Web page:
• Negativity: You dwell on the fact that smoking is toxic, demonize smokers, and generally get worked up over the issue.

#2

  • Realistic observance: Your daughter is married to a guy who treats her poorly. She is going through a divorce. You acknowledge the guy is a creep, and you offer support. You focus on where she must go next to move her life forward.

  • Negativity: Your conversations focus on what a creep this guy is. Often, the conversation goes into great detail of what bad things he's done.

Notice the difference? Burying your head in the sand isn't remedy for negativity--it's just another dysfunctional behavior. Face problems head on, and resolve them if you can. But, don't waste your energy dwelling on the fact the problems exist. 

 

2. Time tip

Have you ever felt rushed? "I wish I had more time to do this!" One of my graduate professors used to give the class enormous assignments on short notice. I complained to him about this. His reply was enlightening. He said, "If I give you two weeks, you'll wait until the last two days to start this. So, that's why I give you only two days to do it. I want to break people of the habit of procrastination. That's the only way they will ever learn to manage their time. This is an object lesson in management."

To avoid feeling rushed, then, allow plenty of time for something. Put buffers in your calendar. For example, suppose you have activities scheduled for each hour of the day. Break this up with an open hour somewhere at about the 70% point. Most of us fail to account for interruptions, delays, and other things that throw our schedules off. Then, we panic that we don't have enough time.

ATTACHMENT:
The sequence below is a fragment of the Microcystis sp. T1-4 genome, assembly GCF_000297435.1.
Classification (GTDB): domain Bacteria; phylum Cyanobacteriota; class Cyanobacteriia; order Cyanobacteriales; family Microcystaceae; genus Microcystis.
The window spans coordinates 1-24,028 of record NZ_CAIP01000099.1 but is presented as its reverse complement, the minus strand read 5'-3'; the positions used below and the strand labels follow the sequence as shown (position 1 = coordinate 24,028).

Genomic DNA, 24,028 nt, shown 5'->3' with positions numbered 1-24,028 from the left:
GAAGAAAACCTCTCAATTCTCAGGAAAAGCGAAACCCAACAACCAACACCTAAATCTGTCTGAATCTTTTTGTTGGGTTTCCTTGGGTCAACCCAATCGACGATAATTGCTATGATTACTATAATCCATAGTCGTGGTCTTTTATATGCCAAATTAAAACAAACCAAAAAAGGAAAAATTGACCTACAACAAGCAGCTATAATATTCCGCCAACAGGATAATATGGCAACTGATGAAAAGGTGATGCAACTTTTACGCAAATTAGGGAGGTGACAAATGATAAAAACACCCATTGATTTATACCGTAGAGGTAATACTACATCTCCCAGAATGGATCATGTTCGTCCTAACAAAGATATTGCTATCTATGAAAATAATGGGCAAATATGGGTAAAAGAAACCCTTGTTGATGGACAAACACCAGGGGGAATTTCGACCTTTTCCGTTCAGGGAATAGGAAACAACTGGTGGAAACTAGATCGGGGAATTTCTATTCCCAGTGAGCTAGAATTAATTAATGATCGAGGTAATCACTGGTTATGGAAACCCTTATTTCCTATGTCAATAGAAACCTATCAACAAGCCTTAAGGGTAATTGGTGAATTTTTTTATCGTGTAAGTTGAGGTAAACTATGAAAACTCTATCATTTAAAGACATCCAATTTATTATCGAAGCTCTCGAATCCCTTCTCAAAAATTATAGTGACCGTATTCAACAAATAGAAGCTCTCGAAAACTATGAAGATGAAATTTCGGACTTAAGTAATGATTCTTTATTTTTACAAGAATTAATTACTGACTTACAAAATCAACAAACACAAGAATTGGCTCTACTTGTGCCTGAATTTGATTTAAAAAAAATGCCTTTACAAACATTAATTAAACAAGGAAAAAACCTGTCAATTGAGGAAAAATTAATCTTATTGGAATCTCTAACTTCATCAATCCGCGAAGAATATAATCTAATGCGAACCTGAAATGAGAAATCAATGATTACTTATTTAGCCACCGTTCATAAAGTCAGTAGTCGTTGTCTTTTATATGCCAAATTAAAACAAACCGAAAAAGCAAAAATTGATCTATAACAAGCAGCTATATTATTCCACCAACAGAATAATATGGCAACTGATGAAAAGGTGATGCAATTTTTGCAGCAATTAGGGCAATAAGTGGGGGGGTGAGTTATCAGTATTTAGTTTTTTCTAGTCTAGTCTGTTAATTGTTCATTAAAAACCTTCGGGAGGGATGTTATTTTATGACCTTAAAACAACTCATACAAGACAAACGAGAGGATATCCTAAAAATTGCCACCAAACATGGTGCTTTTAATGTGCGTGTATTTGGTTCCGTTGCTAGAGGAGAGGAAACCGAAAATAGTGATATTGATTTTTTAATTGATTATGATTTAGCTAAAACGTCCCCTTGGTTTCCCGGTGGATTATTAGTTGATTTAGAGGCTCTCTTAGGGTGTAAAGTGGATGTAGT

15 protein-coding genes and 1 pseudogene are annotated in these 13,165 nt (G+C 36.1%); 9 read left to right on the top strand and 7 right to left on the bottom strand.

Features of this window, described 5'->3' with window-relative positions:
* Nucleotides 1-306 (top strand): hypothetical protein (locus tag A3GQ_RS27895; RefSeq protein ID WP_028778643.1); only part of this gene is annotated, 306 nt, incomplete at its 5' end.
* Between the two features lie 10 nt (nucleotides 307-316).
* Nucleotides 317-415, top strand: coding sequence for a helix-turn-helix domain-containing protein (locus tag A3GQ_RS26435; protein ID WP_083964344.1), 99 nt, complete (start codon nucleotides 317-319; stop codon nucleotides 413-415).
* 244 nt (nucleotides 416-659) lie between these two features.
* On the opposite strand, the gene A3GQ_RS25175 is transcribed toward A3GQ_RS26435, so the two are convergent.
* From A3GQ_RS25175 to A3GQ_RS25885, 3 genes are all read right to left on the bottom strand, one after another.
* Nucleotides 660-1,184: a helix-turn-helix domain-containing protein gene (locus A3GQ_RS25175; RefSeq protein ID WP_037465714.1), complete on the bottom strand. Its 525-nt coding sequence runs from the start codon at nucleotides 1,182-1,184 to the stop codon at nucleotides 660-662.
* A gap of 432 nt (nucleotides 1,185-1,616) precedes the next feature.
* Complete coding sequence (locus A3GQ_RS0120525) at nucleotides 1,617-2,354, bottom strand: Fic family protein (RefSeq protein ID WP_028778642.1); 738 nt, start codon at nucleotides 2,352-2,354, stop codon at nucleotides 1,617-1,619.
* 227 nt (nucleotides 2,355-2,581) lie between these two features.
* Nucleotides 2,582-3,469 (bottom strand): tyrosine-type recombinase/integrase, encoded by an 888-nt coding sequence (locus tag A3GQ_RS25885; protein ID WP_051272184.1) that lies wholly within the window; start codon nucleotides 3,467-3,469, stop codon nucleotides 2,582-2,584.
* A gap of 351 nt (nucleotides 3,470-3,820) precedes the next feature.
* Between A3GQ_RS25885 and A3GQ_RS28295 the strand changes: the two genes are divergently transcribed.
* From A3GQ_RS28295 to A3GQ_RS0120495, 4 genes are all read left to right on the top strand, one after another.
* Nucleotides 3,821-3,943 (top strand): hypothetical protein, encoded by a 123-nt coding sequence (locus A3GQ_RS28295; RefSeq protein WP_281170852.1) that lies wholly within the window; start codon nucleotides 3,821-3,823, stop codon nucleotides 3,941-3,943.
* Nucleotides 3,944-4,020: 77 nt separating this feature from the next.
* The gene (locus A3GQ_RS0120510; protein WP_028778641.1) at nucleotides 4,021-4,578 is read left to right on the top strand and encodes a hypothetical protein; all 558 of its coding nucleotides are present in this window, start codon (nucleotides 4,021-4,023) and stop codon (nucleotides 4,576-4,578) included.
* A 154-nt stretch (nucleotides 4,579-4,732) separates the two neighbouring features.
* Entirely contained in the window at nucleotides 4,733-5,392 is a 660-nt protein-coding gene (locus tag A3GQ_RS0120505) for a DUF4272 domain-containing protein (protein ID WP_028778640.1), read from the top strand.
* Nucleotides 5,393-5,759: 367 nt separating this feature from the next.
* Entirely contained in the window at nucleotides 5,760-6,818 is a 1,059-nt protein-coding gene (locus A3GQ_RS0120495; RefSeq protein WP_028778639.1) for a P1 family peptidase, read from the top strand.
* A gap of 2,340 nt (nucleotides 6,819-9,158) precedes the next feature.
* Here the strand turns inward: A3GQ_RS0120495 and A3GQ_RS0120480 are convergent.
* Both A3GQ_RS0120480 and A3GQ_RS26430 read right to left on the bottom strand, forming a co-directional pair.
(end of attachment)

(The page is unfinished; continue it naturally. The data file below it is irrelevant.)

This problem is very noticeable with travel. Why wait until the day you are to leave before packing? Start assembling things well ahead of time. Have a complete toiletry kit dedicated to travel, and ensure it's stocked. Set aside some magazines for reading while at the hotel or whatever. Set aside allergy medicine, pack vitamins and supplements in a plastic bag and throw them in the refrigerator, etc. Make a checklist, and add to it as you think of things. Then, when you are ready for final packing it takes just a few minutes and you don't forget anything.

Local trips follow this same pattern. Have a little area where you keep your trip items. For example, I have such an area. There, I keep my trip list (library, bank, grocery store, friend's house, sporting goods store, association meeting, gas station) and any supplies I might have (coupons, books to return to the library, my trip binder, etc.).